Jackie was a bright little boy. He had just turned five in August. Some folks would say that his smile could light the world. But life had been hard for a child so young.
He didn’t know who his daddy was. His momma brought home an endless string of boyfriends, but they never stayed long. That was okay with Jackie, because when they were there, momma didn’t pay any attention to him at all. He learned long ago how to climb up on the chair in the kitchen and get the box of cereal. He also learned, through trial and error, how much milk to pour. Some days, that might be the only food he got.
He used to go to Mr. Korshek’s apartment and watch Daffy Duck with him on his VCR. Mr. Korshek was always good for a peanut butter sandwich and a glass of milk, too. But Mr. Korshek didn’t live there anymore. He heard Mrs. Vanya say that he went to Heaven. Jackie wondered where Heaven was, and if he could go there someday to watch cartoons and have a snack with Mr. Korshek. He was such a nice old man.
Jackie was walking down Union, looking at all of the pretty lights. He had spent most of the day peering into fancy store windows, his nose pressed against the glass, looking at all the fine things on display. One store had a whole lot of stuff, including a train that went round and round. He thought that it would be nice to have some things like that.
He didn’t know where his momma was. Yesterday morning, she took him to the bus station. He kept asking where they were going, and once even asked if they were going to Heaven to see Mr. Korshek. But he stopped asking when he saw how mad she got. When they got to the station, she said that she needed to go to the bathroom. She told him to stay there, and then she left. Jackie wondered why momma didn’t use the bathroom in the bus station, but guessed that it must not have been working.
He spent last night in an alley, sleeping in a box somebody left there. It was so cold, but at the time, Jackie was too tired to care.
People were hustling and bustling about, their arms full of bags. One lady knocked him down. She said bad words when she dropped her bags. Jackie helped her pick them up, and she hurried away. He walked by a man in a red suit with a big white beard. The man was standing behind a little red pot, ringing a bell. He kept saying, “Merry Christmas!” but Jackie could tell that the man was really tired.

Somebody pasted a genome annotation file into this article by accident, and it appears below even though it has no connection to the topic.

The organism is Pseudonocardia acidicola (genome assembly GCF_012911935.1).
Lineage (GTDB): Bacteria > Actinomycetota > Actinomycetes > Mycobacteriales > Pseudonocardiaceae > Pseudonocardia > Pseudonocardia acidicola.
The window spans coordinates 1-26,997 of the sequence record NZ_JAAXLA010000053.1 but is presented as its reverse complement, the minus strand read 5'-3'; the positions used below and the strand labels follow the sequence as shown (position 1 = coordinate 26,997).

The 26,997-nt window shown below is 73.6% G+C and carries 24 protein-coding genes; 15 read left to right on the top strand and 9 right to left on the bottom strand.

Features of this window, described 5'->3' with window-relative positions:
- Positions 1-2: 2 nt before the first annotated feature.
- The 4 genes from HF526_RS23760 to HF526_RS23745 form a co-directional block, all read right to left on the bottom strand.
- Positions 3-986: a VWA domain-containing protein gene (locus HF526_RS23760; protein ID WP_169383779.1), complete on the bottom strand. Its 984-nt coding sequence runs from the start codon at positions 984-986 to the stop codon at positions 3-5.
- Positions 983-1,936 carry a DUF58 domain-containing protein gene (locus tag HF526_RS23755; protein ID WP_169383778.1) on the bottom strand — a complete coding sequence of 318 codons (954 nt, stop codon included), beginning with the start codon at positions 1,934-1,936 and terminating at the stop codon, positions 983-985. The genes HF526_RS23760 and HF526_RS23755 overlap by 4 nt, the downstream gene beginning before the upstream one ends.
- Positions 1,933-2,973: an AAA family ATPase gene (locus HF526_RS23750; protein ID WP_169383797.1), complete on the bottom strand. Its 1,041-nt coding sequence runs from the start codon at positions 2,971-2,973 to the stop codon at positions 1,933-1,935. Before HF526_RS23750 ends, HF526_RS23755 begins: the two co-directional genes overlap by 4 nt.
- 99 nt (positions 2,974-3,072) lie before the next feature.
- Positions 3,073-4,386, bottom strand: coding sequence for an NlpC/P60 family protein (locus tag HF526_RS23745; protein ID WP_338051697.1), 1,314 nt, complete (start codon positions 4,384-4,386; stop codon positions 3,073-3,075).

That afternoon, it began to snow. It looked pretty as it fell through the streets. All of the lights reflected on it, and it became a wonderland. But it was awfully cold. Jackie went into a store to get warm, but the man at the door told him that he couldn’t come in without his momma or daddy.
Jackie could smell food just about everywhere. It smelled good, and it made his tummy make funny noises. But right now, Jackie was tired. It was his bed time. The stores were soon all closed, but the pretty lights were still on. He walked around for a little while longer, looking at the lights, and then found an alley to sleep in. He found a pile of newspapers to make a bed with. He turned the papers over so that the wet ones were on the bottom and then curled up in a little ball to get some sleep.
Sometime in the night, he woke up to see a bright light. The whole alley was filled with it. A very tall man with the kindest smile he had ever seen (even kinder than Mr. Korshek’s smile) was standing there looking down at him. The man stooped down on one knee, resting his forearms across his thigh.
“Hello Jackie,” he said. His voice sounded kind of like thunder, but not the scary kind. “Would you like to go home with me?” He smelled like he had some kind of spicy aftershave on. “I’ve got a real nice place for you to stay. I’ll make sure that you are never cold again. And you will never again be hungry.”
Jackie looked closely at the man. He didn’t have a beard, and his hair wasn’t white or long. He looked just like any other guy, and yet . . . “You aren’t Santa, are you?” Jackie asked, “I’ve never seen him, but I’ve heard some of the other kids talking about him.”
The man laughed. It sounded good, like little bells. Jackie liked to hear him laugh. “No, Jackie, I’m not Santa. But today is when some people celebrate my birthday, and I’m inviting you to my party. And you can stay there with me always.”
Jackie tried to stand, but found that he just couldn’t. “Gee, Mr. I’m sorry, but I wonder if you could help me get up?”
The man took Jackie’s little hand in his big warm hand and lifted him to his feet.
“Do we have far to go?” asked Jackie, “I’m pretty tired, and I don’t know if I can go too far.”
“Not so far, Jackie. Not so far. And you don’t have to worry. I’ll carry you all the way.” And with that, the man lifted Jackie into his arms. Jackie had never felt so warm and comfortable in all his five years.
“Gee, Mr. You sure are nice. But I don’t even know your name.”
The man smiled down at the boy wrapped safely in his arms. “Jesus,” he said, “My name is Jesus.”
“And Jesus, perceiving the thought of their heart, took a child, and set him by him, And Jesus said unto them, Whosoever shall receive this child in my name receiveth me; and whosoever shall receive me receiveth him that sent me . . .” Luke 9:47,48
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